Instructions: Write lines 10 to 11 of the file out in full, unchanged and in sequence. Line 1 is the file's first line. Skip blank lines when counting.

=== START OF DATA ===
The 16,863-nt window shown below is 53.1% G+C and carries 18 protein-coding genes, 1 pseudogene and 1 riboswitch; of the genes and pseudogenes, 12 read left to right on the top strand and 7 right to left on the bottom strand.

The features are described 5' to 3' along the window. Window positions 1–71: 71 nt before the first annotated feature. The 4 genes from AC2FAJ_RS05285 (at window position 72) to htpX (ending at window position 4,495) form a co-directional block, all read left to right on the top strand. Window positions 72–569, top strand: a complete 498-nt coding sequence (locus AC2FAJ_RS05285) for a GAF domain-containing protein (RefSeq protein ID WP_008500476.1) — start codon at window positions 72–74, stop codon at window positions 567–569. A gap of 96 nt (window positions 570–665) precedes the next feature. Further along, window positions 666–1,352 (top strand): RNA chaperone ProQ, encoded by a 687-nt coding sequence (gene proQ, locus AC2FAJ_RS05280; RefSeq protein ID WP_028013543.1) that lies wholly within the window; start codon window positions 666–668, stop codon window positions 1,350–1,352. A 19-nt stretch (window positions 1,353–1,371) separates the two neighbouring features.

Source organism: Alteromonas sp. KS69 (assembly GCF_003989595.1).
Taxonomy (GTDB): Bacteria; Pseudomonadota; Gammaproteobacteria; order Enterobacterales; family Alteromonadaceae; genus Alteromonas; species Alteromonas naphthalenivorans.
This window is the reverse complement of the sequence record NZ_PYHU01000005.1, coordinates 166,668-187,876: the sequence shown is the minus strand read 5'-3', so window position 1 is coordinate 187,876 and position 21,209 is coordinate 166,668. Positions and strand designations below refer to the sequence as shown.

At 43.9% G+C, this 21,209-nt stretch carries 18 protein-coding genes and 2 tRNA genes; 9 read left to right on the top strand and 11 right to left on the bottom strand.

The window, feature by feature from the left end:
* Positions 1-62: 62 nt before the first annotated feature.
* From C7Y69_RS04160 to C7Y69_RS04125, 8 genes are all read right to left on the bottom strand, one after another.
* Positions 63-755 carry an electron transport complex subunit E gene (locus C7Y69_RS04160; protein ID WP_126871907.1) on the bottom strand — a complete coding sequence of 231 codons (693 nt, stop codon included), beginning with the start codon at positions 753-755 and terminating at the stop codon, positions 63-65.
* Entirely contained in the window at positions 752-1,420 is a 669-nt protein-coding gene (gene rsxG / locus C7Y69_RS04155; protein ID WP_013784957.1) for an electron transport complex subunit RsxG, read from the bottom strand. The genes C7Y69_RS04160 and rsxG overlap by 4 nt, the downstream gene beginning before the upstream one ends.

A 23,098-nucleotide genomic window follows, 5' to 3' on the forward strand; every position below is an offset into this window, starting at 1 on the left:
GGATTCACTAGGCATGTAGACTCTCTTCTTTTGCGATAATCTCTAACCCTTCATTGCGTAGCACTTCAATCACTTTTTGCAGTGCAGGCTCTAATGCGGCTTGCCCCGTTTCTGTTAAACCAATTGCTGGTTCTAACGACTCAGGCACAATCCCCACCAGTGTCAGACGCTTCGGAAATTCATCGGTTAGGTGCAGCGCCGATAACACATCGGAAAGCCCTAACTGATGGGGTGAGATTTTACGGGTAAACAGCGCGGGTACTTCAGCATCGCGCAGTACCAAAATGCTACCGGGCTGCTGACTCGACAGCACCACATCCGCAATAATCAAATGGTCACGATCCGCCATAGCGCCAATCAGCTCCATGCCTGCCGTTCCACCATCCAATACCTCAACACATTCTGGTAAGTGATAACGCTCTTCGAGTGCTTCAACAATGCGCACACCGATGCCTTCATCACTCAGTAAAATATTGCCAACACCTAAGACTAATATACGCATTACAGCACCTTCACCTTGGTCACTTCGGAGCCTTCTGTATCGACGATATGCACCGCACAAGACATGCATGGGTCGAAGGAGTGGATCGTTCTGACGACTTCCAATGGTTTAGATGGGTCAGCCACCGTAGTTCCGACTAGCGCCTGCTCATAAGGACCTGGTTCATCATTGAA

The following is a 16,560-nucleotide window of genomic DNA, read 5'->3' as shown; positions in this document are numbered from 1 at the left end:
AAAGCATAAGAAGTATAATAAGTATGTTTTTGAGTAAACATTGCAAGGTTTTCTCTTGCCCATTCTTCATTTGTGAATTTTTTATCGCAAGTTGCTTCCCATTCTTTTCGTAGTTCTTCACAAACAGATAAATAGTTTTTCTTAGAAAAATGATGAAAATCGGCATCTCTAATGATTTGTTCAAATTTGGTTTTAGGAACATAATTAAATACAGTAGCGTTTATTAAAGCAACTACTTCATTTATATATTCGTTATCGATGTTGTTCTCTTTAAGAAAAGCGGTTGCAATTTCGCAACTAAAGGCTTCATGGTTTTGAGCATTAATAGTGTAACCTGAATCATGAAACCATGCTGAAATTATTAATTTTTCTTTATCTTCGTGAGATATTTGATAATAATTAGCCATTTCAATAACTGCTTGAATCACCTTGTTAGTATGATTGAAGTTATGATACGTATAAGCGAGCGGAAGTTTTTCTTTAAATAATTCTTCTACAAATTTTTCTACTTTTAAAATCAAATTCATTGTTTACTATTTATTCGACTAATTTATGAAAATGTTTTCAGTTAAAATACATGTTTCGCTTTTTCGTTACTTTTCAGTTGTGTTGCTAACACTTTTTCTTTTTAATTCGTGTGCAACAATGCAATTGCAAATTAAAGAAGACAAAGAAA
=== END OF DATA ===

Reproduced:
* Positions 63-755 carry an electron transport complex subunit E gene (locus C7Y69_RS04160; protein ID WP_126871907.1) on the bottom strand — a complete coding sequence of 231 codons (693 nt, stop codon included), beginning with the start codon at positions 753-755 and terminating at the stop codon, positions 63-65.
* Entirely contained in the window at positions 752-1,420 is a 669-nt protein-coding gene (gene rsxG / locus C7Y69_RS04155; protein ID WP_013784957.1) for an electron transport complex subunit RsxG, read from the bottom strand. The genes C7Y69_RS04160 and rsxG overlap by 4 nt, the downstream gene beginning before the upstream one ends.